Friday, 24 January 2014

E. R. Eddison - The Worm Ouroboros (1922)

The Story
The Worm Ouroboros could be considered the first book of the fantasy genre, it was written in 1922 and uses the old classic myths as templates but tempers them with Arthurian drama and Gaelic superstition. It's a little rough in places and can switch between the old descriptive style "cunning and brave Odysseus knew how to defeat the giant..." to a more modern style of dialogue and pace. 

The Worm Ouroboros is an adventure story filled with impossible quests, sieges and naval battles, honourable deeds and treacherous acts. In shortit is an epic (at 512 pages), in a format reminiscent of The Odyssey

In the world of The Worm Ouroboros, a war for complete dominion over the Earth is underway. The origins of the war lie far behind the book itself, born of old battles, betrayals and the death-throes of long-eradicated kingdoms. The warlords of Demonland, Pixyland, Witchland, Impland and Goblinland now battle for revenge, for the honour of slighted allies and to administer 'justice' for old crimes. 

The names initially seem… childish, but they work fine when you realise that they are actually all human. 

At the beginning of the tale, we meet the three golden lords of Demonland: Juss, Spitfire and Goldry Bluszco. Their adversary, King Gorice XI of Witchland, known for his treacherous nature, sends forth a herald to issue an ultimatum: that the lords of Demonland acknowledge him as their high king or he will invade. Infuriated by the rude proposal, Lord Goldry Bluszco challenges the Witch-king Gorice to a wrestling match and kills him.

Having lost the duel and his life, the spirit of the Witch-king flees his dying body and possesses the body of his own son so that he can retain leadership of Witchland. Aching with injured pride, he immediately begins to plot his revenge on the honourable rulers of Demonland, and in particular Goldry Bluszco, the man who killed him. Gorice, now inhabiting the body of his son (conveniently named Gorice XII), goes to the top of his great alchemical laboratory and, using fell magic, he conjures the primordial world serpent, Ouroboros, forth from the bottomless ocean to kill the three golden lords of Demonland. 

Two of the Demon lords, Juss and Spitfire, are saved from Ouroboros by a talisman that Juss wears, however the great worm manages to capture Goldry, spiriting him away to a land on the far side of the ocean, dragging him up an immense mountain and imprisoning him there atop a great tower.

Thus the epic is set in motion, Juss and his companions must travel to the end of the earth to recover their brother Goldry, but as they embark on their journey, the armies of Witchland strike and a great war erupts as the Witch-king Gorice XII moves to dominate all the world in their absencesoon the great kings of Demonland will have no kingdom to return to.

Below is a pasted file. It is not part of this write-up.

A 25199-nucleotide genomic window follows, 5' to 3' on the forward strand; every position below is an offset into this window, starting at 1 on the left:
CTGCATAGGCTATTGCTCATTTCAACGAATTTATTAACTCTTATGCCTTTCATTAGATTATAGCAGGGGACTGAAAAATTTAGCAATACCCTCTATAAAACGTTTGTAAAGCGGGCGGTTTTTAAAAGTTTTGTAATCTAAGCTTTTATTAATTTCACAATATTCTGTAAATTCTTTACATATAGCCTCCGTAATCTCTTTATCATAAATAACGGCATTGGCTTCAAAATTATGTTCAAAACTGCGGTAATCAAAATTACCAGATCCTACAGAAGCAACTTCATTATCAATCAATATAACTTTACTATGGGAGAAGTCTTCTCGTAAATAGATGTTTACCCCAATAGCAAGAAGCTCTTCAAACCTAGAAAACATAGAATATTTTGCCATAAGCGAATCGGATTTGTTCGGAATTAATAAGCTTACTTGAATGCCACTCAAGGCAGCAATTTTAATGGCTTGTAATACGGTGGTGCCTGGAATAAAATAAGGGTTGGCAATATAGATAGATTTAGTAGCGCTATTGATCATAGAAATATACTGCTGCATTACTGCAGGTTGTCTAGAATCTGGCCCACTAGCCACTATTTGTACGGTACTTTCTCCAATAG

The Tasty Bit
OK so the tasty bit of this story is barely a whisper behind the big bang of the Witch-king's summoning. The real event is the great change that the summoning of Ouroboros wreaks across the world. 

So you know, Ouroboros is a great world-serpent that is found in a number of cultures. It is often represented by the image of a snake in the shape of a circle holding its tail in its mouth. It was first found drawn on an ancient funerary slate in ancient Egypt, but has counterparts in Scandinavian, West African, South American and Greek mythology. Ouroboros is often seen as a symbol of eternity, infinity, union and self-destruction. 

When Gorice of Witchland summons the serpent forth, Eddyson's characters become stuck in a sort of personality loop. Like pieces in a great chess game, they move across the world trying to win their battles, but slowly it become obvious that they are walking the same patterns and making the same stupid mistakes again and again, like fairy tale creatures. 

The world changes as Ouroboros rises, becoming a strange, dreamlike environment, and from this point the characters are unable to grow, unable to change, unable to learn. Thus Ouroboros becomes the core around which the entire story revolves—the symbols of the great serpent, eternity and self-destruction, permeate Eddison's world.

The Verdict
I'm a true lover of Shakespeare, so the stylistic language that Eddison useswhich is neither fully Shakespearean nor old English, not Germanic, Arthurian or Welsh, but a mixture of them alldoesn't bother me all that much. Once you get into the swing of the faux-archaic style, the poetry and movement of the words are actually quite lovely. 

With that in mind, it took me two months to finish reading this book, something that hasn't happened to me since I last tried to read Wallace's Infinite Jest. I suspect that the rhythm of the book had something to do with it. The movement of the characters and plot ebbed and flowed strangely, and I didn't break into the rhythm until I was around 200 pages in. 

I am, however, a sucker for alchemy and alchemical accoutrements, mythical creatures and cool baddies, which this tale has in bucketloads. The book will make you work hard, but I would say that it's very-much worth it.  

Recommendation when reading: take each character at their word, they don't have any subtlety to their natures. 

Other Stuff
Good news is that The Worm Ouroboros has been re-published recently by Gollacz's Fantasy Masterworks, so it should be fairly easy to find. It's a neat old image on the cover too, an 1876 gouache painting by Sir Edward Burne-Jones. 

I haven't read any other Eddison as yet, but I'm open to recommendations!